A First-Hand Account of Tragedy and Heroism on Board the MSC Flaminia

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October 17, 2012

On July 14, 2012, the MSC Flaminia was on a routine voyage from Charleston, USA to Bremerhaven, Germany, when a massive explosion crippled the ship. Of the 22 crew members on board, three were killed – one is thought to have been blown overboard, one died shortly after the blast, and a third died from his wounds almost two months later in a hospital in Portugal.  Two others were injured.

There were also 2 passengers on board at the time. One was Johnny Rosen, a resident of Phoenix, Arizona, who, looking for a little bit of adventure and possibly to rekindle his maritime past, opted to board the ill-fated containership as a passenger for a ride to Europe.

Please note: At the personal request of the families of the deceased and injured, crew members names, photographs and ranks have been removed from this story as of 13 November 2012.

Here is his story:

What day did you leave Charleston?

JR: The Flaminia sailed from Charleston on Saturday, July 7th.

Photo (c) Johnny Rosen, 2012
Photo (c) Johnny Rosen, 2012

What was the trip like prior to the fire and explosion?

JR: Plain sailing!  Uneventful.

Photo (c) Johnny Rosen, 2012
Photo (c) Johnny Rosen, 2012
Photo (c) Johnny Rosen, 2012

At what time point did the fire break out?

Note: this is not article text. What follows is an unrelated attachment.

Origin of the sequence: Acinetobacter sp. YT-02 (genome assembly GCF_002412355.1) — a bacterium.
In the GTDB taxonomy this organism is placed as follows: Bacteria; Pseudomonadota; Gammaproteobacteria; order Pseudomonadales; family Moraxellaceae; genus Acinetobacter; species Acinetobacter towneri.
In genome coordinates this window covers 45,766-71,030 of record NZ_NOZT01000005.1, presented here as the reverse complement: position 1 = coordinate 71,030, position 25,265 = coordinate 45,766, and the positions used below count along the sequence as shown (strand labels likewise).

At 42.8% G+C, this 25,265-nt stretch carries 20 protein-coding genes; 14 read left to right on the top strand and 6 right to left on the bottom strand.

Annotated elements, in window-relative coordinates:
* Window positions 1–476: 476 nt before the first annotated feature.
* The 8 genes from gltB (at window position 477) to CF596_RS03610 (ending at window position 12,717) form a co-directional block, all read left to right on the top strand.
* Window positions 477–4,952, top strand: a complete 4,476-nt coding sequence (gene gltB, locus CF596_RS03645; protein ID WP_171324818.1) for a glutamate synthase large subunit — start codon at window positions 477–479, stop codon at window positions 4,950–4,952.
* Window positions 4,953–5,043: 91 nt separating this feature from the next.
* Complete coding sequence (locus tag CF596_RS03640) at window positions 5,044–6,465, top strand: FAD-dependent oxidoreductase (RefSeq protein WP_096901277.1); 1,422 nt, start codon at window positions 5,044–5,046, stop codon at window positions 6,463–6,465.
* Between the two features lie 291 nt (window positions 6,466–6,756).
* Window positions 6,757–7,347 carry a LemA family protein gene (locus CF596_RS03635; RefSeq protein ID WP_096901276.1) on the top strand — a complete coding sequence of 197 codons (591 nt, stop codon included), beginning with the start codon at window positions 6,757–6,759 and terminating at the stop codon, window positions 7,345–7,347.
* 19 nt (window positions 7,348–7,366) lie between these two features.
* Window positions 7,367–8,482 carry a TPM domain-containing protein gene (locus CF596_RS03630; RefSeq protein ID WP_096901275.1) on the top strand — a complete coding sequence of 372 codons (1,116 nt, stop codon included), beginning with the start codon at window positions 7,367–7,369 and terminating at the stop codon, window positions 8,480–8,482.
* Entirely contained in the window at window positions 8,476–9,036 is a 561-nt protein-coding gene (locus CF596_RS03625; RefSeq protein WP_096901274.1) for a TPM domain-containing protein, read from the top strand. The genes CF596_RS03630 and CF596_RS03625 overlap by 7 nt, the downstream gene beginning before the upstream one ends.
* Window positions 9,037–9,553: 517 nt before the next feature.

JR:  The fire ignited in the wee hours of Saturday, July 14th. As I awoke in the “Supercargo” cabin at 5am, I witnessed smoke billowing upwards from containers stacked on hold # 4, and the nauseating stench of burning plastic. My cabin was near the top of the superstructure, one deck below the bridge, on the port side forward. I had a grandstand seat at the unfolding disaster….and I wasn’t a bit happy about it.

Photo (c) Johnny Rosen, 2012

Following the fire, what was the reaction of the crew?

Thirty minutes later the alarm sounded, Crewmember A’s voice sparked across the PA. He instructed all on board to muster at emergency stations. Crew (and passengers, myself included) stayed cool, calm and collected throughout.

At what point did the blast occur?

JR: The big blast exploded at about 8 am on the morning of Saturday, July 14th, three hours after the fire started.  It sounded like a five-hundred-pound bomb on a battlefield. It was violent, shocking and loud.

GC: Who was fighting the fire when the blast occurred?

JR: Fighting the fire were Crewmembers A, B, C, D, and E.

Photo (c) Johnny Rosen, 2012
Photo (c) Johnny Rosen, 2012
Photo (c) Johnny Rosen, 2012

How long was it before you boarded the lifeboat?

JR: About two hours.

Only the starboard boat was launched. Crewmember G decided not to launch the port side boat when floating containers- that had been blown off the ship- were spotted floating directly below.

Then what happened?

The lifeboat was eventually launched at about 10am, after Crewmember F forced the stuck brake to release and the davits to function. With Crewmember G in command and Crewmember H at the lifeboat’s helm, they steered the boat as close to the burning Flaminia as possible to allow Crewmember K, and Crewmember M to grab a rope ladder and climb back up to the hatch deck to search for Crewmember A and missing Crewmember R.